Long Live The Witch

Aug. 19, 2016


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The return of the kings!  When it comes to the world of blackened thrash, there are two names that always come most readily to mind: Absu and Skeletonwitch.  With their own different takes on the style, these bands have ruled on high for some time now.  When it comes to speed, intensity, and catchiness; one need look no further.   And now in accordance with their continued reign, Skeletonwitch have released a new EP in the form of The Apothic Gloom.  Complete with new vocalist Adam Clemans (Wolvhammer), the Ohio band is ready to shred with the same heavy metal spirit that put them on the throne to begin with.  Look out Vektor, there's more competetion coming your way.

I was a big fan of the band's previous LP, Serpents Unleashed, which was recorded by Kurt Ballou (Converge) and featured some of their iciest tunes to date.  Many, myself included, wondered if Adam was up to the task of filling Chance Garnette's rather large shoes.  After all, the man helped define the band's sound since 2003.  Fortunately, Mr. Clemans seems to be up to it.  I had the pleasure of catching him opening with Wolvhammer for Taake, and already he earned many points for his energetic demeanor on stage.  But what about on the album?

Adam makes a smart decision on this recording to put his own voice into the band.  Rather than trying to imitate Chance's style, it is clear that changes have been made.  In my opinion it's not a change for better or worse...it's simply different.  Adam's delivery is a bit "squelchier" and carries a touch of hardcore and metalcore that reminds me of Between the Buried and Me's harsher songs.  While I was initially uncertain about how this would play out, I am happy to say that his delivery gels just fine with the music, and I think the adjustment was smooth.  I won't forget Chance, but I'm not going to have an extended mourning period either.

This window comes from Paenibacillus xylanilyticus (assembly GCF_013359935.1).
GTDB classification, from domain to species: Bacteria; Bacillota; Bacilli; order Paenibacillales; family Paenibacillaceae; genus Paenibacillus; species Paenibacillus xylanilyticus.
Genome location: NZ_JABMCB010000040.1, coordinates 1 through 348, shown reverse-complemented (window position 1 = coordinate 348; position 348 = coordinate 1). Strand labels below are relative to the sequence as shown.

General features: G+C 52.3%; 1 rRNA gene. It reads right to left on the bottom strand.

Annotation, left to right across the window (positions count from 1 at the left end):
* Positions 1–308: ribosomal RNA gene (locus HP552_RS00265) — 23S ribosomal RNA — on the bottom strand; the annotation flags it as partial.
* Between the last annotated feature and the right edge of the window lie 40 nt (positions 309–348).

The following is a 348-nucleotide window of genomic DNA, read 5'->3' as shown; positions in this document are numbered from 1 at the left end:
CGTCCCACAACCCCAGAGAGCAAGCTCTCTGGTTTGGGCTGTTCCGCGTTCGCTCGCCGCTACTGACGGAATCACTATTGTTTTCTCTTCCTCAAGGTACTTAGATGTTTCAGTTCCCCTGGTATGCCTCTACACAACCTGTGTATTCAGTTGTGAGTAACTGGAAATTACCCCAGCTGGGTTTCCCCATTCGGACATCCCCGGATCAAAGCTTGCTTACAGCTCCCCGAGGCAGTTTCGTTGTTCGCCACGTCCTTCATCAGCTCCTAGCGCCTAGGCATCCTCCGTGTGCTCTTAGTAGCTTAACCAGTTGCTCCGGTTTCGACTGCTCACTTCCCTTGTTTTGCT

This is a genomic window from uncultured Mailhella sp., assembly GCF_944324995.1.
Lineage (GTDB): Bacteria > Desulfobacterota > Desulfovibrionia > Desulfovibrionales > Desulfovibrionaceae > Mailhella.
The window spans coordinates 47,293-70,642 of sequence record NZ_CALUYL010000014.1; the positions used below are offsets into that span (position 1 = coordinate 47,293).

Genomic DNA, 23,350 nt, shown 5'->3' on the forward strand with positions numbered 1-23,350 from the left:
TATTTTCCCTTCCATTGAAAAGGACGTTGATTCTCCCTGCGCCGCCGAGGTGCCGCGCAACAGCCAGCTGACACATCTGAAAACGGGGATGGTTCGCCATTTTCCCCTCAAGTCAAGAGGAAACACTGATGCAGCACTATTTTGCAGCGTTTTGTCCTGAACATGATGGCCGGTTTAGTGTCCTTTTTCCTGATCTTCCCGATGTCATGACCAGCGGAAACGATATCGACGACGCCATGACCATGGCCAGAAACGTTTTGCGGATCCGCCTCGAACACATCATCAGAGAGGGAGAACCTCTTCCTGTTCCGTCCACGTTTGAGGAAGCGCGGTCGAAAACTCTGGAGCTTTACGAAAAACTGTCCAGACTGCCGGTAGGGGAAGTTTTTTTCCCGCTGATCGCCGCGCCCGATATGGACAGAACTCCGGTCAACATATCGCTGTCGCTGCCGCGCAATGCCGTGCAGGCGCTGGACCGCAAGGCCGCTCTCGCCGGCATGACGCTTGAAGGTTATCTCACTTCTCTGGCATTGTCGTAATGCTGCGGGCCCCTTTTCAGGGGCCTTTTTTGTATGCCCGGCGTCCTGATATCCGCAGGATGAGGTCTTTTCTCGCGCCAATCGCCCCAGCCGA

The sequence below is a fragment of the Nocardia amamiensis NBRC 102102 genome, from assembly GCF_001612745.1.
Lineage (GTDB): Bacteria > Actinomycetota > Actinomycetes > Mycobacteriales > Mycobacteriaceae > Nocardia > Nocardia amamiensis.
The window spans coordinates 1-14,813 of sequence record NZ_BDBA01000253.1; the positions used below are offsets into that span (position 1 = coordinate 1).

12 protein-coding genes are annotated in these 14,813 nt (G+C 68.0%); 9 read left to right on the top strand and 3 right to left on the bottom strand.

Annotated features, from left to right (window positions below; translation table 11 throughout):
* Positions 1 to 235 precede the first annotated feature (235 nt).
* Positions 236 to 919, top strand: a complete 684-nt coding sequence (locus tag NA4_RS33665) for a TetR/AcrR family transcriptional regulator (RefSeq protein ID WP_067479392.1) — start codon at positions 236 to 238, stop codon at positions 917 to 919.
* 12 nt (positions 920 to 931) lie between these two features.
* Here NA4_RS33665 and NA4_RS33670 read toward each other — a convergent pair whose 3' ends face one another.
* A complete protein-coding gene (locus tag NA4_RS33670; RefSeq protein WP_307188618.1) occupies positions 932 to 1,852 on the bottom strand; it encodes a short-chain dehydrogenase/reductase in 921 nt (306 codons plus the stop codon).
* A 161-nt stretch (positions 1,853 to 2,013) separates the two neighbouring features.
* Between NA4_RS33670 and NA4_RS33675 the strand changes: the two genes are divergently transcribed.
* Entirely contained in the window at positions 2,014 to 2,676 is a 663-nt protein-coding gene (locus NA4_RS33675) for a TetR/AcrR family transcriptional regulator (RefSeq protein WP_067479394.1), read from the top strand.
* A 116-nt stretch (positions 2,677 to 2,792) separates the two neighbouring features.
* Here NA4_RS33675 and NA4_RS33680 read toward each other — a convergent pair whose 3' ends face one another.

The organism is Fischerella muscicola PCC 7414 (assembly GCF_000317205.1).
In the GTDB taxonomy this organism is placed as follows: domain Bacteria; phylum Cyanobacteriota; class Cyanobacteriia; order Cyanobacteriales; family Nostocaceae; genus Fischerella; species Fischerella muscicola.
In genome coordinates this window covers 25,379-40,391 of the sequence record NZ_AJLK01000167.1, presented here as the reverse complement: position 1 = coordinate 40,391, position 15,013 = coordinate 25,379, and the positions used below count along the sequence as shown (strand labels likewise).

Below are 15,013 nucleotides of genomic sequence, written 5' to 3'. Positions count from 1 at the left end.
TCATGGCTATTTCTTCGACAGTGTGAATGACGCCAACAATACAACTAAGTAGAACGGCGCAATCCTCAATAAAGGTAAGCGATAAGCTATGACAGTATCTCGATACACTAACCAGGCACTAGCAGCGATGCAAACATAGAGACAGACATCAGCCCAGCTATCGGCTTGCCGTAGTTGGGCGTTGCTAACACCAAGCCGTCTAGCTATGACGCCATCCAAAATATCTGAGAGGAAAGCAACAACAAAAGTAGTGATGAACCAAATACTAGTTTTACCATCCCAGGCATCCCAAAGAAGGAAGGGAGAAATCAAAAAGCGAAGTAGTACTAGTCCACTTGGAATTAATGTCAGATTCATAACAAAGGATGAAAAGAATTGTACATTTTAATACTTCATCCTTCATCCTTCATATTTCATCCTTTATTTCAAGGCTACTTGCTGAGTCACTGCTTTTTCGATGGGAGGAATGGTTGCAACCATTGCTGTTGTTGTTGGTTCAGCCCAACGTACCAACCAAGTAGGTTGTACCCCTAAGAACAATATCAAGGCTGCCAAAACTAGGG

Speaking of the music, let's be real: a lot of us didn't really come to a Skeletonwitch album for the vocals.  The guitars and drums have always been the true defining point on the band's sound, and this is no different for The Apothic Gloom.  The drums belt out sharp D-beats and cymbal blasts that infuse every track with immense energy.  This is black metal on Adderall.  And despite the ferocity, the bass and guitars don't miss a single beat.  Folky tremolo lines cut through waves of enemies like a hot knife.  If you liked any of Skeletonwitch's previous albums, you're getting what you paid for here.  From the unrepentent pummeling of lead single "Well of Despair" to the 80's heavy metal riffs and solos on "Black Waters," each moment is perfection.

This EP really doesn't do a thing wrong.  All four songs are of top caliber; so much so that I have a difficult time picking a favorite.  Were it not for the fact that the band is largely staying the course, this release could be an easy 10 for me.  But I'm not sure I really want anything different from Skeletonwitch anyways.  "If it ain't broke, don't fix it."  This doesn't apply to every band, but I feel in the case of The Apothic Gloom, this old addage is entirely relevant.  When you've got a talented group of musicians who truly rip, just keep on keeping on.  Excellent work.  Listen below via bandcamp.com.  Long live the Witch.